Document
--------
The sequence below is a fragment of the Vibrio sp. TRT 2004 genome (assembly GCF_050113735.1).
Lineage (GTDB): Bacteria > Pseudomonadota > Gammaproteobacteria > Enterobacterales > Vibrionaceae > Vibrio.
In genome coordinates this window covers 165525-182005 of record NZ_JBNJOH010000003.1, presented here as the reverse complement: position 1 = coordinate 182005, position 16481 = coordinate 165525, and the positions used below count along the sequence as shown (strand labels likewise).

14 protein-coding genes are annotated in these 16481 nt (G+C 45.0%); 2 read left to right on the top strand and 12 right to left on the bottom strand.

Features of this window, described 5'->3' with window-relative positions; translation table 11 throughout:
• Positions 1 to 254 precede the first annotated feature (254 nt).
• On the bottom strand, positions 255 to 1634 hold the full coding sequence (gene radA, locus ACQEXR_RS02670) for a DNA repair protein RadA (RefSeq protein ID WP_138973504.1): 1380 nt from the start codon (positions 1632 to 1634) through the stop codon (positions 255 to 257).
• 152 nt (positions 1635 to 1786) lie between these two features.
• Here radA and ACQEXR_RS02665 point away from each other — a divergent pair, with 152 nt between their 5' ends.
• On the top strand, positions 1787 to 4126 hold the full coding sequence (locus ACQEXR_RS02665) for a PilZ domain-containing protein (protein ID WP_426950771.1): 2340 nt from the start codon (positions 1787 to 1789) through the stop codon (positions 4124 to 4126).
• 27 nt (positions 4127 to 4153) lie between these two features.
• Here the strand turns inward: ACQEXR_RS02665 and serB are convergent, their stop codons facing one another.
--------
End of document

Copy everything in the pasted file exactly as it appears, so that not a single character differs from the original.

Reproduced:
The sequence below is a fragment of the Vibrio sp. TRT 2004 genome (assembly GCF_050113735.1).
Lineage (GTDB): Bacteria > Pseudomonadota > Gammaproteobacteria > Enterobacterales > Vibrionaceae > Vibrio.
In genome coordinates this window covers 165525-182005 of record NZ_JBNJOH010000003.1, presented here as the reverse complement: position 1 = coordinate 182005, position 16481 = coordinate 165525, and the positions used below count along the sequence as shown (strand labels likewise).

14 protein-coding genes are annotated in these 16481 nt (G+C 45.0%); 2 read left to right on the top strand and 12 right to left on the bottom strand.

Features of this window, described 5'->3' with window-relative positions; translation table 11 throughout:
• Positions 1 to 254 precede the first annotated feature (254 nt).
• On the bottom strand, positions 255 to 1634 hold the full coding sequence (gene radA, locus ACQEXR_RS02670) for a DNA repair protein RadA (RefSeq protein ID WP_138973504.1): 1380 nt from the start codon (positions 1632 to 1634) through the stop codon (positions 255 to 257).
• 152 nt (positions 1635 to 1786) lie between these two features.
• Here radA and ACQEXR_RS02665 point away from each other — a divergent pair, with 152 nt between their 5' ends.
• On the top strand, positions 1787 to 4126 hold the full coding sequence (locus ACQEXR_RS02665) for a PilZ domain-containing protein (protein ID WP_426950771.1): 2340 nt from the start codon (positions 1787 to 1789) through the stop codon (positions 4124 to 4126).
• 27 nt (positions 4127 to 4153) lie between these two features.
• Here the strand turns inward: ACQEXR_RS02665 and serB are convergent, their stop codons facing one another.